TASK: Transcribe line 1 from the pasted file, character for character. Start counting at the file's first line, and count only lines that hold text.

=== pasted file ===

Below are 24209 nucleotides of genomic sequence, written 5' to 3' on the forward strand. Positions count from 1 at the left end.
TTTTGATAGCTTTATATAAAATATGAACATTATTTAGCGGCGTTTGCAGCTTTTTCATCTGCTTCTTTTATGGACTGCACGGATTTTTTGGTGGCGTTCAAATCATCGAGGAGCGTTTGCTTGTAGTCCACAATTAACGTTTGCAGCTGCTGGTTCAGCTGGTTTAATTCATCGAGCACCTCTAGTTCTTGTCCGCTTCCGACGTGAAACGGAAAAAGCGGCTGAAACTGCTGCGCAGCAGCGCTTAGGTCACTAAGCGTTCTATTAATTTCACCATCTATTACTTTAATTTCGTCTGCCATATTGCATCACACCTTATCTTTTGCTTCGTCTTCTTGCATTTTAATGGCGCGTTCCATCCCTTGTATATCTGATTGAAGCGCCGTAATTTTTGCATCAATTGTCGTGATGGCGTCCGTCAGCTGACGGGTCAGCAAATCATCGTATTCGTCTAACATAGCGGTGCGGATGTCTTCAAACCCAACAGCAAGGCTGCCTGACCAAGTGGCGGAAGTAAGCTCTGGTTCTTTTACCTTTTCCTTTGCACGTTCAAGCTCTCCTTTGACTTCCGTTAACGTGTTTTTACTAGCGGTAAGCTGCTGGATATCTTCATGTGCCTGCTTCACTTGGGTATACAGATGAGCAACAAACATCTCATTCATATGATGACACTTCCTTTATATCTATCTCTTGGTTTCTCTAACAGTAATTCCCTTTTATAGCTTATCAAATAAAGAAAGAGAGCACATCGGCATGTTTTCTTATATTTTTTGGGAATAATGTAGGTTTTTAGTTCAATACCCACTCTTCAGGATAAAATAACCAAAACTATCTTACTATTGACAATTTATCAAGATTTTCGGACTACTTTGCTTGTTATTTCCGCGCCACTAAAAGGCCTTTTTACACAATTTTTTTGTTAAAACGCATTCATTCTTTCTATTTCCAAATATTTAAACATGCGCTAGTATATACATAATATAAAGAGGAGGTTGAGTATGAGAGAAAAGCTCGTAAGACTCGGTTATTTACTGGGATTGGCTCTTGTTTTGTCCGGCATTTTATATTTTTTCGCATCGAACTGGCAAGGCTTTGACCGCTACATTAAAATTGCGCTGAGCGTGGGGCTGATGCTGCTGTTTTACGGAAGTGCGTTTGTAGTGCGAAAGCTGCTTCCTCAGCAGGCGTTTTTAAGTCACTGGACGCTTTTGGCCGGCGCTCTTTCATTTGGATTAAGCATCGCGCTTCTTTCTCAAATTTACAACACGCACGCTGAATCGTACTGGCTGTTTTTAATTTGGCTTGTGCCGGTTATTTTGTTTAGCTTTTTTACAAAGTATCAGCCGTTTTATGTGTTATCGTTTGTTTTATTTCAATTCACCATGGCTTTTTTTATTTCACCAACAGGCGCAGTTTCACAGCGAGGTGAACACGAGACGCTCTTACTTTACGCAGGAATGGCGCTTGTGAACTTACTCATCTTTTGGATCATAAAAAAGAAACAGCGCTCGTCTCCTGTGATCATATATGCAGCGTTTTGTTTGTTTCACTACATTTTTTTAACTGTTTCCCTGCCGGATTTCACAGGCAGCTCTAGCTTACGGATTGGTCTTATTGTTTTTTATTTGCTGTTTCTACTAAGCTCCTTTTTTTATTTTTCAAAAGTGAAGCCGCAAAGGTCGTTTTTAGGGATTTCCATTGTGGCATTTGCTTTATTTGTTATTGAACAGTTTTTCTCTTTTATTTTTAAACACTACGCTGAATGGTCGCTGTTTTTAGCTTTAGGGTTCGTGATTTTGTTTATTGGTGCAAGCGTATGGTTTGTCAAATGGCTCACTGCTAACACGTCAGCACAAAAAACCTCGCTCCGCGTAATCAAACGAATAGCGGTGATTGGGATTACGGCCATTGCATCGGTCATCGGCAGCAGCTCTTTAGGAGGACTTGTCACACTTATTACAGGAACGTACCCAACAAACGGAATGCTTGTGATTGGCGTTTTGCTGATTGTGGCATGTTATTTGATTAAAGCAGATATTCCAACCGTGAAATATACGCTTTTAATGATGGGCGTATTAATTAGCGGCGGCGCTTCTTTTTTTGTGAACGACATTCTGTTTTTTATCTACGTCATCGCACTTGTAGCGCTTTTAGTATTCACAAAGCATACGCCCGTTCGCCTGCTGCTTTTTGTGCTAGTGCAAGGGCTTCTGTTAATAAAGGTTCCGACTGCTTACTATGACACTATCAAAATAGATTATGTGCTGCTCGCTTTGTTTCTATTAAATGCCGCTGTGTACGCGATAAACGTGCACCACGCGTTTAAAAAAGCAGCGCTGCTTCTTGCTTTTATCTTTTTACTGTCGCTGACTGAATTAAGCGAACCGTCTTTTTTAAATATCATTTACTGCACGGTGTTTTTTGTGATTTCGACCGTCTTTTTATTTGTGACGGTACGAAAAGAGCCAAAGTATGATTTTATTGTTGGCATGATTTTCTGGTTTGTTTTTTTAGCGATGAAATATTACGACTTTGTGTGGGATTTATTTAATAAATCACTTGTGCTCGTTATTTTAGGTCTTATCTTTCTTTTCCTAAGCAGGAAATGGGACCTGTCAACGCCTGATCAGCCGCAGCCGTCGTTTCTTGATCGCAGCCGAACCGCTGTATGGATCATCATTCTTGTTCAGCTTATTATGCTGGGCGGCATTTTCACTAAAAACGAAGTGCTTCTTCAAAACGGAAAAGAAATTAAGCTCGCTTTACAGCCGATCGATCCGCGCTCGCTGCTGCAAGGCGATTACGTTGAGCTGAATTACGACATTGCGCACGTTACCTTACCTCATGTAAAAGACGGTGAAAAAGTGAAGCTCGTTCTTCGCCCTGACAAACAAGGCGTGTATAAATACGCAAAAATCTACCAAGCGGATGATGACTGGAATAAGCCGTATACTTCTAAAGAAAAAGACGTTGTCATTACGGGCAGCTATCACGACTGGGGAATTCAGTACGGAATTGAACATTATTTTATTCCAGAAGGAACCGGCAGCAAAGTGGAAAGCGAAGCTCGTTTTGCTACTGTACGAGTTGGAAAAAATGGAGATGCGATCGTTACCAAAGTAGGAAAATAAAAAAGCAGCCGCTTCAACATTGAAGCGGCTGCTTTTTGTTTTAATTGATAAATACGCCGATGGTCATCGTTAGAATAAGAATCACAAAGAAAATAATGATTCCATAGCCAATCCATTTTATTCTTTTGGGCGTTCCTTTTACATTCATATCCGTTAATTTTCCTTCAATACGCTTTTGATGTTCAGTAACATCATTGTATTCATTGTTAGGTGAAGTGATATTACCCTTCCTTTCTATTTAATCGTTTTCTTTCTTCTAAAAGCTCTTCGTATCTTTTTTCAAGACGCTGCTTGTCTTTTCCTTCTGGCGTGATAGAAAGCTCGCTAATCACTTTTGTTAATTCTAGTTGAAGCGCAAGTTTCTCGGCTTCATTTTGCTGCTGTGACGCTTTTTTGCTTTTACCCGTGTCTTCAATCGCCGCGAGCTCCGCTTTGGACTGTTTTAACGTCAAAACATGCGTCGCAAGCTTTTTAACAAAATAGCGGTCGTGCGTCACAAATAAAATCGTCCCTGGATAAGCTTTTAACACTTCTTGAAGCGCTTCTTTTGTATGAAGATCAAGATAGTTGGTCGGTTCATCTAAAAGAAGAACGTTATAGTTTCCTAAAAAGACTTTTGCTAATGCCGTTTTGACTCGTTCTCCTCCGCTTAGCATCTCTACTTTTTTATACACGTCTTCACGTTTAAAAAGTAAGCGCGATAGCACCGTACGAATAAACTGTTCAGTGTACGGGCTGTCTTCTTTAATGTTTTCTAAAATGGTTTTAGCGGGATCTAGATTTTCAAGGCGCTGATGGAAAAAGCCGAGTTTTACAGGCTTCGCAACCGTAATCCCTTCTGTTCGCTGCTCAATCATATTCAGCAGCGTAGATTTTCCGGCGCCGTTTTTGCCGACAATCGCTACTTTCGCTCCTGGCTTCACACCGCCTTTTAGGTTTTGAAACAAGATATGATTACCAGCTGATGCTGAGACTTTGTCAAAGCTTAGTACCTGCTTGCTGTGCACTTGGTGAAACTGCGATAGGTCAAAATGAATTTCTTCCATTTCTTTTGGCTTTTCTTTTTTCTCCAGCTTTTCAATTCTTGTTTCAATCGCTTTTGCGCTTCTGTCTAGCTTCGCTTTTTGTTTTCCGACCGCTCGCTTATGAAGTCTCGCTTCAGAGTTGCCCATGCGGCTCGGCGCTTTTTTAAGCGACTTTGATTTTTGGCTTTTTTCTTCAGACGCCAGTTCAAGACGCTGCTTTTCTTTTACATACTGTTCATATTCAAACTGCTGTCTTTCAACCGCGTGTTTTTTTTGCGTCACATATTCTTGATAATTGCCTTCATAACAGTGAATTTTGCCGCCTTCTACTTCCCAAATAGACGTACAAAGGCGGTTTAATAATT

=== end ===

Below are 24209 nucleotides of genomic sequence, written 5' to 3' on the forward strand. Positions count from 1 at the left end.